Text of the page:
if you have global variable of this name. I was debugging a few WME projects and this bug was present there: global variable overridden by some local variable of the same name. Try to keep your code clean as much as possible and chances that your project will be finished will rapidly grow.

Ok. I promised you, that I will say you my way how I keep globals organized in my project. It's some sort of love or hate thing so either it can help you or you'll never use it. It's entirely up to you. So here goes: In the folder data/scripts you will find file
called This file is included into every single script file of your game. What I am doing myself is creating bunch of well named inc files and put all globals there. Then I (again using the include command) put these files into and I am sure I won't run into problems with searching for variables later on. So let's adjust our simple global variable to this new scheme.

In data/scripts create a new file called for example put only one line there:

global my_global; //Never ever initialize this in the included file. it will  
//result in your variable resetting with each single script load and it will 
//cause you a headache.

Now in the file add line which will read

#include "scripts\"

In game.script, remove the keyword global from the line which reads global my_global = "Hi, I am your global variable!";. Next, remove the line which reads global my_global; from scene_init.script, otherwise your game will crash on script compiler error (It will cause double definition).

And that concludes my way of dealing with globals which lets me easily keep things well organized and traceable. Also I can never override my variable since if I try to define it in some script it gets me script compiler error since the original variable has been already included.

But … we are not done yet. We will move onto the really great field of WME variables - objects. Let's start with a simple example as we are used to: Imagine you have a scene with a nice butterfly. This butterfly has some X and Y position on the screen, some name and for example flag which indicates if it's visible or not. Using the traditional way, we should create 4 separate variables we would have need to keep track of. Not with WME! We can use object for it. So let's look at our first simple object.

Go back to scene_init.script and better start some more appending:

var butterfly; // we know this already 
//now the fun begins: 
butterfly.X = 100; 
butterfly.Y = 200; 
butterfly.Name = "beautiful butterfly"; 
butterfly.Active = false;

If we try our favorite Game.Msg(butterfly); It will write on the screen word "[object]". This is a sign that our endeavor was successful and that we have our neat object done. If we need to access the values we simply print them using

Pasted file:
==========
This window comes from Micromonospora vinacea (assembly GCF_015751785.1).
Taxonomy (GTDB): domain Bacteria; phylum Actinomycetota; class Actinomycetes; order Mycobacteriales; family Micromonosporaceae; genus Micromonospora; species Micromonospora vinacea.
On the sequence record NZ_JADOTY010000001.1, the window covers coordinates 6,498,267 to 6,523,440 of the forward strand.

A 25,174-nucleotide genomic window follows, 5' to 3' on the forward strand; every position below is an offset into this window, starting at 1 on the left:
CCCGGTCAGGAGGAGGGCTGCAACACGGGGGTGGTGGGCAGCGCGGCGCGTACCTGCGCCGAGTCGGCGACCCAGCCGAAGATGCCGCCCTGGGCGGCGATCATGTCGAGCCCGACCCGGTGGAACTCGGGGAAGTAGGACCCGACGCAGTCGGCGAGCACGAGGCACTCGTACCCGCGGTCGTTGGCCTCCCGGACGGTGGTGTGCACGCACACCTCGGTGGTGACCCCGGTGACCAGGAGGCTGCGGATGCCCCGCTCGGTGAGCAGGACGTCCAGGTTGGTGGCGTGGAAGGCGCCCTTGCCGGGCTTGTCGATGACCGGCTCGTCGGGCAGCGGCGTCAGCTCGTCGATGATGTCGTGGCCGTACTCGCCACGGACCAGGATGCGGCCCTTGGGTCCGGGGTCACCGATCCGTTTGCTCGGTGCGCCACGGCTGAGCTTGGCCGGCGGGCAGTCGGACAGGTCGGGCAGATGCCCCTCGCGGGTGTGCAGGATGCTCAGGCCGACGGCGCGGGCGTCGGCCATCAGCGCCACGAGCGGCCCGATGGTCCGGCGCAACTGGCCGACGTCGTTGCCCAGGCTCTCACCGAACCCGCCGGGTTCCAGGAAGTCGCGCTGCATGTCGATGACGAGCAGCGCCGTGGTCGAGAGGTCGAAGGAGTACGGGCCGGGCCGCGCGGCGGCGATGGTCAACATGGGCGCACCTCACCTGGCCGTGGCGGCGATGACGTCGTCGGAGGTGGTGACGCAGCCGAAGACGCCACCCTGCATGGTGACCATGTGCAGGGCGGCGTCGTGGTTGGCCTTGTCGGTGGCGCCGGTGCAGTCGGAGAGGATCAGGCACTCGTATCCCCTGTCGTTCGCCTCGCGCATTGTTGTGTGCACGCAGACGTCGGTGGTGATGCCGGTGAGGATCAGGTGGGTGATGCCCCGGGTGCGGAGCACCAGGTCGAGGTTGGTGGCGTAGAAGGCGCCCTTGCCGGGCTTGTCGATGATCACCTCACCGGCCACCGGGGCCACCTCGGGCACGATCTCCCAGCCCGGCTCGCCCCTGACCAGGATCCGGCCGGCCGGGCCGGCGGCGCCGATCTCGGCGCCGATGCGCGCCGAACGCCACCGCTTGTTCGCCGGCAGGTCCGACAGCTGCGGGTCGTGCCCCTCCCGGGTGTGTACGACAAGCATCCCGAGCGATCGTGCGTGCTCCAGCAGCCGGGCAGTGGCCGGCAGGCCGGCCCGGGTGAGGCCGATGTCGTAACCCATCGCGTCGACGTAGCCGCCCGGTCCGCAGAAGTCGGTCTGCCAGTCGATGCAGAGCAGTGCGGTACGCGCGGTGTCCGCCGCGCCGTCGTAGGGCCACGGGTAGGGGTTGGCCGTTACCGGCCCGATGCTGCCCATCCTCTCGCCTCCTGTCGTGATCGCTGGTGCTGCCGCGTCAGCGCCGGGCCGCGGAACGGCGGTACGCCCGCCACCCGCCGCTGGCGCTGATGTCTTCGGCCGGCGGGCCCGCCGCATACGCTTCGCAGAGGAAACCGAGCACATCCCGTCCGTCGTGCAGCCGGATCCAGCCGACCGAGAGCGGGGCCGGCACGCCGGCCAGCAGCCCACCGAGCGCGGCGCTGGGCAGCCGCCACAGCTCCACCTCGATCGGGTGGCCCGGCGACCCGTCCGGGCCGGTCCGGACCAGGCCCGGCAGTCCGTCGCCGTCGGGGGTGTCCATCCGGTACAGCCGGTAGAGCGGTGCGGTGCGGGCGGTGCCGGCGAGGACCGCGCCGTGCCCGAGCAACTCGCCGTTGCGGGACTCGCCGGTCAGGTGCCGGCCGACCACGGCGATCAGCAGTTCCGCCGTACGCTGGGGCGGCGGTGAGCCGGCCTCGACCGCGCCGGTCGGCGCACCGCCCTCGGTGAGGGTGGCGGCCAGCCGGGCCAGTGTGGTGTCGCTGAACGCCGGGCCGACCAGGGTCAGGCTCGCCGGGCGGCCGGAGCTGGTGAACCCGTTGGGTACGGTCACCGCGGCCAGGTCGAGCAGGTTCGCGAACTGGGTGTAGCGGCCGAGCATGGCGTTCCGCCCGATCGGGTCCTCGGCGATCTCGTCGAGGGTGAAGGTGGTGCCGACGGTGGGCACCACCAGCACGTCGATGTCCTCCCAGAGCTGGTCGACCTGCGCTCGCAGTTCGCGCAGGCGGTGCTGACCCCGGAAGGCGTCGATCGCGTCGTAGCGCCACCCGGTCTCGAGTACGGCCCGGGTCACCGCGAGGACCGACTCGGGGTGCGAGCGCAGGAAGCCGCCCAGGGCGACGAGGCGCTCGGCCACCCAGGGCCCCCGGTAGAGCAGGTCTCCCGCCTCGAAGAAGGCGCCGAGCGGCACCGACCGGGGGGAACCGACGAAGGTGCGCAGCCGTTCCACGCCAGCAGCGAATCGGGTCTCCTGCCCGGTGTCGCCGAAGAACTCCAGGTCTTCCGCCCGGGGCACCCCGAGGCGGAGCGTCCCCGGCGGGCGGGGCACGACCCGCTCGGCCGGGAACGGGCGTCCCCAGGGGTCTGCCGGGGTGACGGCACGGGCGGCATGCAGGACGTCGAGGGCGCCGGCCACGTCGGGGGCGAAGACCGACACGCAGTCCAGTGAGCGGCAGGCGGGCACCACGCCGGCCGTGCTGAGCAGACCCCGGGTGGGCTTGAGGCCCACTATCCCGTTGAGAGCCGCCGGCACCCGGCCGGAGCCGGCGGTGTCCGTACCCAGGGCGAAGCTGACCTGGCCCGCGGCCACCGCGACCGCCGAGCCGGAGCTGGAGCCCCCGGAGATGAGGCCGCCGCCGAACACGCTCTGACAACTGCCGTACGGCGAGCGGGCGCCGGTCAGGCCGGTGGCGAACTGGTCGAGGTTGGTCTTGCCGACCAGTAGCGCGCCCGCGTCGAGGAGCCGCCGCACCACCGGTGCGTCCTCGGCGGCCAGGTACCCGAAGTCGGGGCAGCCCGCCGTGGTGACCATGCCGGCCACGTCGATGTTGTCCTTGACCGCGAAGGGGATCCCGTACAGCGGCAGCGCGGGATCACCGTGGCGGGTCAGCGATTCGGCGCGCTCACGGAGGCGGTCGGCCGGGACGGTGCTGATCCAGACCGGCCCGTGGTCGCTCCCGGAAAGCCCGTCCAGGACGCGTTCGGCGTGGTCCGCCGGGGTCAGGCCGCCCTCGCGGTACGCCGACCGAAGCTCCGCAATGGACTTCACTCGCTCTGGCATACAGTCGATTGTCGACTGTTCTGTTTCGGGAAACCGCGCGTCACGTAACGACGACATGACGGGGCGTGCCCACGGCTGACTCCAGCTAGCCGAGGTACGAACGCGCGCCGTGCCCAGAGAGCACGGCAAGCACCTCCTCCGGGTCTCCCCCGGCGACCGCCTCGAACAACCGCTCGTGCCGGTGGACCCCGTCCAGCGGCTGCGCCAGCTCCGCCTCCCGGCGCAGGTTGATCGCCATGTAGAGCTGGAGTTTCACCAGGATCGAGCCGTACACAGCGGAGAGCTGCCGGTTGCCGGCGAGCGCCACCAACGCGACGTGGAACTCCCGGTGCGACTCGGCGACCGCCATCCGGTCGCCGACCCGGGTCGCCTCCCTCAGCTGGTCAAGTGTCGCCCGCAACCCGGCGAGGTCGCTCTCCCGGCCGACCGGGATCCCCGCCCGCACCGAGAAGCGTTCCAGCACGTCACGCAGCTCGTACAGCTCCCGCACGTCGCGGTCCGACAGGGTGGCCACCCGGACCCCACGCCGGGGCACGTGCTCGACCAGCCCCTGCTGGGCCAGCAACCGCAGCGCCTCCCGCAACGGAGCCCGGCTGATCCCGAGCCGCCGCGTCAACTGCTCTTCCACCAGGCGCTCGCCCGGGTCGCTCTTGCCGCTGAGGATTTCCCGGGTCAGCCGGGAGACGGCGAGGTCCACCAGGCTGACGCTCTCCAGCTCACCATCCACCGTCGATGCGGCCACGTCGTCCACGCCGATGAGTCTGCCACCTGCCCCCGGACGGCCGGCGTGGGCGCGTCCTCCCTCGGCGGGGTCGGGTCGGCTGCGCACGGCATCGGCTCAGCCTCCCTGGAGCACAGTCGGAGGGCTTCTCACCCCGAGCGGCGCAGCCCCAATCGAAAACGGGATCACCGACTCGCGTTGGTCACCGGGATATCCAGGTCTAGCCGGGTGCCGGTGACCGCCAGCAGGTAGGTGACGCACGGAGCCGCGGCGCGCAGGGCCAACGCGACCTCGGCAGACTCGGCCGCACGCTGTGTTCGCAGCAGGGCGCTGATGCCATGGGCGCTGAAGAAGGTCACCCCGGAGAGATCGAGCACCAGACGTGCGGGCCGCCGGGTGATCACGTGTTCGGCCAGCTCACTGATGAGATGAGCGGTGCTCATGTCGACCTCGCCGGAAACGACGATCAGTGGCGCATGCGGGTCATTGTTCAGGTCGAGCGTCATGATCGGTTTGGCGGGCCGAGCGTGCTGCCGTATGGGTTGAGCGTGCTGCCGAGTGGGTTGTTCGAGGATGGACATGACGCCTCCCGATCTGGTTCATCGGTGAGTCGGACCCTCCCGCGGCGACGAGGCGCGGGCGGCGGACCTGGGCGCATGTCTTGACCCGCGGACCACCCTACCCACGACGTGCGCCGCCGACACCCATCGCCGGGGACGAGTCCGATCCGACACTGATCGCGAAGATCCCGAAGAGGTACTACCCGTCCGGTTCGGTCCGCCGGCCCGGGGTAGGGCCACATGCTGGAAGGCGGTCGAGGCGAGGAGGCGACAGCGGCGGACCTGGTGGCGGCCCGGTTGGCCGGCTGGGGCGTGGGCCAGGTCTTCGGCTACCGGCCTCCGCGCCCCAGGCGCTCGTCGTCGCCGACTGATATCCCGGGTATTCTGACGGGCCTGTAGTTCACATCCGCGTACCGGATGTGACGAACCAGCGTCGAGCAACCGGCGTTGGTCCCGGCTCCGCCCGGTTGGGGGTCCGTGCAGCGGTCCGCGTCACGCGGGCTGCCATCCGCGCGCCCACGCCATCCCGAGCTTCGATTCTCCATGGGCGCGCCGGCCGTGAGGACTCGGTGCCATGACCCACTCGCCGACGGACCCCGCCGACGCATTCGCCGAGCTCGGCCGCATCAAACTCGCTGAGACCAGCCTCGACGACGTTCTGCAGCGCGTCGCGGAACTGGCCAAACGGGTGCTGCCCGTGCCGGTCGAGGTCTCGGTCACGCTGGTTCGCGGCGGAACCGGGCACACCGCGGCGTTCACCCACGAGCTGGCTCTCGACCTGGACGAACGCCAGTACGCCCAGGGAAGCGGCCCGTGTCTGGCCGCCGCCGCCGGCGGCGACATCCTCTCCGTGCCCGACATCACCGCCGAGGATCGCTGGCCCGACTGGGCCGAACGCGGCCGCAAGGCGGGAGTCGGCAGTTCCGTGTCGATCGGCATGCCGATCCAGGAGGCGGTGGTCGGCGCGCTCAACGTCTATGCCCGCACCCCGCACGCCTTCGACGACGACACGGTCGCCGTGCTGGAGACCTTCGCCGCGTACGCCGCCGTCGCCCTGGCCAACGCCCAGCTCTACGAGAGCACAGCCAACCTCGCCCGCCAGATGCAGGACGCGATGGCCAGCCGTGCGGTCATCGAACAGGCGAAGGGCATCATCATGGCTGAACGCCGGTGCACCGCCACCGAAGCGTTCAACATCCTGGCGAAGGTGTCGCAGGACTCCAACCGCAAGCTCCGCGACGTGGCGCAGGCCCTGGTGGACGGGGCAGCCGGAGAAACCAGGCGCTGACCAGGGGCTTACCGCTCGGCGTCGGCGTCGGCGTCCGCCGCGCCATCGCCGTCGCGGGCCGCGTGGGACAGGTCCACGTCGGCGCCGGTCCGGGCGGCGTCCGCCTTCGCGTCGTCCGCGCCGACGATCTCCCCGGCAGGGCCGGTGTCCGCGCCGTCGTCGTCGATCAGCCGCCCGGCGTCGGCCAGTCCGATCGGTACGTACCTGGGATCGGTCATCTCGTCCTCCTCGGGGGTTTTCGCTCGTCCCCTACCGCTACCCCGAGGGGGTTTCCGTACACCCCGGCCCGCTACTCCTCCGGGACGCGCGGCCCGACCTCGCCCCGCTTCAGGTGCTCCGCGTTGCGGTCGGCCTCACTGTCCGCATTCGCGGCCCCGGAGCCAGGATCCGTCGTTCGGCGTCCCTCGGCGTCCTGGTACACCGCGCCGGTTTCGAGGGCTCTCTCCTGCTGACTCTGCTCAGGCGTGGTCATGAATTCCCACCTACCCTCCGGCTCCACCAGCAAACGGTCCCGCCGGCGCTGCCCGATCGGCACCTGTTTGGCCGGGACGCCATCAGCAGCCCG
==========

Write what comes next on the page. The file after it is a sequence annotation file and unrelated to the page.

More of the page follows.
Just note that booleans True / False are in Game.Msg() interpreted as yes / no, but you can still ask about them using traditional if ( butterfly.Active ) or if (! butterfly.Active ) constructs.

Trust me that this object organization will help you with better orientation when you will try hard to read five months old scripts and find some particularly nasty bugs in them.

Last thing and the most advanced at the same time is the full object as you can use it. WME doesn't support calling functions from one script in another. But it supports calling object functions. These functions are called methods and are parts of some script file. We will now put our butterfly example on way higher level. :-)

First of all create in the scr folder of your room scene file called butterfly.script into this file write the following:

method HelloButterfly() 

Then get back to your scene_init.script and change the var butterfly; to

var butterfly = new Object("scenes/Room/scr/butterfly.script");

This will cause all methods declared in butterfly.script file to be associated with our variable (now object) and finally we can test the brand new functionality by appending after our butterfly block the following:


Upon running our tutorial project we will see that objects are a real fun to work with and sooner or later you will learn to love them. They help to keep your project tidy and if you learn to use them properly, you will save yourself lots of stress. I hope that you liked this tutorial aimed at beginners and that it helped you at least a bit with understanding the very basics of WME script.

kbase/variables_and_objects.txt · Last modified: 2007/10/10 16:15 (external edit)
Recent changes RSS feed Creative Commons License Driven by DokuWiki